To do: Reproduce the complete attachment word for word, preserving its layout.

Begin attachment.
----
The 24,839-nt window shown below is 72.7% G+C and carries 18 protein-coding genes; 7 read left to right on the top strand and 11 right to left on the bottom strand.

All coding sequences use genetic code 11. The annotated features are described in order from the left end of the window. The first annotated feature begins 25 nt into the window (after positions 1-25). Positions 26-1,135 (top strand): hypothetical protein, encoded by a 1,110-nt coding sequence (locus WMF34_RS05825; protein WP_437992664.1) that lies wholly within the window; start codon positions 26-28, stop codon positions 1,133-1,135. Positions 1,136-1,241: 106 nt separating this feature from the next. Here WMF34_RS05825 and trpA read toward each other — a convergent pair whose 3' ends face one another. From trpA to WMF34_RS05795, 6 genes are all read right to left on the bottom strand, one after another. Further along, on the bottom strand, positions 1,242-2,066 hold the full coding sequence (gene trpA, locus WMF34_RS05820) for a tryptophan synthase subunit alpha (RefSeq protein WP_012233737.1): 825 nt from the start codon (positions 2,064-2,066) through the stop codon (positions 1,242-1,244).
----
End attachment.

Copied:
The 24,839-nt window shown below is 72.7% G+C and carries 18 protein-coding genes; 7 read left to right on the top strand and 11 right to left on the bottom strand.

All coding sequences use genetic code 11. The annotated features are described in order from the left end of the window. The first annotated feature begins 25 nt into the window (after positions 1-25). Positions 26-1,135 (top strand): hypothetical protein, encoded by a 1,110-nt coding sequence (locus WMF34_RS05825; protein WP_437992664.1) that lies wholly within the window; start codon positions 26-28, stop codon positions 1,133-1,135. Positions 1,136-1,241: 106 nt separating this feature from the next. Here WMF34_RS05825 and trpA read toward each other — a convergent pair whose 3' ends face one another. From trpA to WMF34_RS05795, 6 genes are all read right to left on the bottom strand, one after another. Further along, on the bottom strand, positions 1,242-2,066 hold the full coding sequence (gene trpA, locus WMF34_RS05820) for a tryptophan synthase subunit alpha (RefSeq protein WP_012233737.1): 825 nt from the start codon (positions 2,064-2,066) through the stop codon (positions 1,242-1,244).